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Mayor of Kyiv – Yulia Tymoshenko?

August 6, 2015

Currently it appears that, despite the fact that the Samopomich Party will probably not vote in favour of the constitutional amendments that provide for “decentralisation”, the Constitution changing required 300 plus Rada votes are there to be had – either at an extraordinary Rada session to be held sometime between 24 – 28 August, or in September when it reconvenes.

The basic broad brush strokes of what “decentralisation” means regarding power moving to the periphery is outlined within this entry.

The local elections at the end of October also include the office of Mayor in several key cities – Kyiv being one.

It is now almost a certainty that Yulia Tymoshenko will run for that office against current incumbent Vitaly Klitschko – and others candidates undoubtedly.

Tymo

Clearly, the ex-Prime Minister is not (and never would be) happy with the public role of being simply the leader of a minority coalition partner.  It is a role that carries far too little media space and (populist) political and policy weight.

As she is somebody that you work for, or by default are working against, but not with – and being the (media grabbing) head of the capital city may be a far smaller pond than being Prime Minister of the nation, but it is about being a (populist) political/policy big fish – even if it means down-sizing the pond to accomplish that.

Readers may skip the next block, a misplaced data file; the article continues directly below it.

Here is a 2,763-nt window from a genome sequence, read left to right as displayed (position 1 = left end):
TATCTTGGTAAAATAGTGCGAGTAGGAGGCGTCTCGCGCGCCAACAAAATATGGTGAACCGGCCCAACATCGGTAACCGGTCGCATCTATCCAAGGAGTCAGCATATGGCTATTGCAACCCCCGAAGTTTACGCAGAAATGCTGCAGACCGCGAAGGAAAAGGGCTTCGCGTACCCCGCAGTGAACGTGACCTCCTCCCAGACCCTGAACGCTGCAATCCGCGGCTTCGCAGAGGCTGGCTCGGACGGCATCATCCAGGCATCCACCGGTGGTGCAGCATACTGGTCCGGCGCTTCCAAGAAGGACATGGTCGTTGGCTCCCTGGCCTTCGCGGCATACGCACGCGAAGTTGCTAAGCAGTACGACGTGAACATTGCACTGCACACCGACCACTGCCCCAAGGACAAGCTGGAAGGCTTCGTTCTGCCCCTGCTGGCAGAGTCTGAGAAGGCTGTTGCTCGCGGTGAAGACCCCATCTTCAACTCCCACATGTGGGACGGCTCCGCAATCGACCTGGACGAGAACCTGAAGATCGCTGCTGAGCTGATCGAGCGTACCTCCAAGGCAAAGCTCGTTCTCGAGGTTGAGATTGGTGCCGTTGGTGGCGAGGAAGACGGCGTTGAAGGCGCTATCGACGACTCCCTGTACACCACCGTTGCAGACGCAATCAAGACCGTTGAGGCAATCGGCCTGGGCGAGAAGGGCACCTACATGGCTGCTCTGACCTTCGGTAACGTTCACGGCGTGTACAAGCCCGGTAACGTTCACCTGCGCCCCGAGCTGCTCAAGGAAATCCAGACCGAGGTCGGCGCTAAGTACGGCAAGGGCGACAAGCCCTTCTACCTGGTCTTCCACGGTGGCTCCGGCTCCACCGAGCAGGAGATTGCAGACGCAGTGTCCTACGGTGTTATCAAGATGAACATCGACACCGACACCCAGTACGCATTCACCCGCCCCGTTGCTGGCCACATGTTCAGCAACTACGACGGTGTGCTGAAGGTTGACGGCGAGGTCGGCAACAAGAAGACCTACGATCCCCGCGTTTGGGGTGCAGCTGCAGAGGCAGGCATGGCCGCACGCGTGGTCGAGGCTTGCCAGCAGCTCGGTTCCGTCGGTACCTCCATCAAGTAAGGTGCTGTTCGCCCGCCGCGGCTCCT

As Mayor of Kyiv she would become the high profile big fish within the local governance of the capital city – something her ego would undoubtedly prefer to her current position.  Further, the new constitutional parameters both grant additional power and also protection to the role, notwithstanding so written are the constitutional amendments that Article 4 of the European Charter of Local Self Government potentially provides a great deal of scope for local government leaderships.

On the presumption that she will run for Mayor of Kyiv (and it is all-but guaranteed), it will be interesting to see how her campaign works (though fortunately in Odessa your author will be spared much of it).  She has clearly not abandoned her stock-in-trade populism, as her recent very public support for an economically illiterate law relating to foreign currency loan conversions illustrates.

That said, her opinion poll ratings have risen, albeit she would be no challenge to President Poroshenko (as of the time of writing).

This ratings rise however, may well be due to her name still being nationally known, but her current position providing greatly reduced policy resonance with the electoral constituency  – and thus with fewer people hearing (as opposed to listening to – there is a difference) her populist nonsense, it has the effect similar to that of her keeping her mouth (more or less) shut – This has allowed the perception of “too little, too slowly” to come to her political aid by default.

It follows therefore that how little and how late the actions of Mayor Klitschko have been in Kyiv may well translate into a surprisingly better result for Ms Tymoshenko than is perhaps to be expected prima facie – if (and only if) her campaign is more or less devoid of her trademark (empty) populist rhetoric/nonsense that would lead to her undoing by her own hand – or rather mouth.

Can she run a populism free, (sensible) policy first campaign, and how poorly has Mayor Klitshcko performed in the eyes of those in Kyiv?

If she loses, will she eventually take the hint that her political future will only be found within the safety of “party lists” and proportional representation, rather than single mandate, first past the post votes?

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